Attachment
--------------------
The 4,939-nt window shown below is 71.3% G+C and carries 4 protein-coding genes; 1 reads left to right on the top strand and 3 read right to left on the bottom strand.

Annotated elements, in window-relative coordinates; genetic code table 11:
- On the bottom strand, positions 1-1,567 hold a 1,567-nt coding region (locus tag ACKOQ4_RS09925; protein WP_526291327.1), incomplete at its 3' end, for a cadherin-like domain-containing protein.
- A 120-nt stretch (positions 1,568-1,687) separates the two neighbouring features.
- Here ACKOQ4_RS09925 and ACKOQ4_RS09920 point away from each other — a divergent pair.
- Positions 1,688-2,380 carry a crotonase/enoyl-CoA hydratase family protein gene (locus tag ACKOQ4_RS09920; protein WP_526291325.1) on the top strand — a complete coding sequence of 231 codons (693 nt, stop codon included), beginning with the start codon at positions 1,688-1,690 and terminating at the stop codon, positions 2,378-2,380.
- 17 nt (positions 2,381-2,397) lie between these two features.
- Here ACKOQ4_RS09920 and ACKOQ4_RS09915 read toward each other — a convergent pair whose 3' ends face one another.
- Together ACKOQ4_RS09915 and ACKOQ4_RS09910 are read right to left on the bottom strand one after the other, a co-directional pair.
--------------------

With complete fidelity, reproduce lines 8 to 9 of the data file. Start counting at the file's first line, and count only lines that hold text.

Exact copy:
- Here ACKOQ4_RS09920 and ACKOQ4_RS09915 read toward each other — a convergent pair whose 3' ends face one another.
- Together ACKOQ4_RS09915 and ACKOQ4_RS09910 are read right to left on the bottom strand one after the other, a co-directional pair.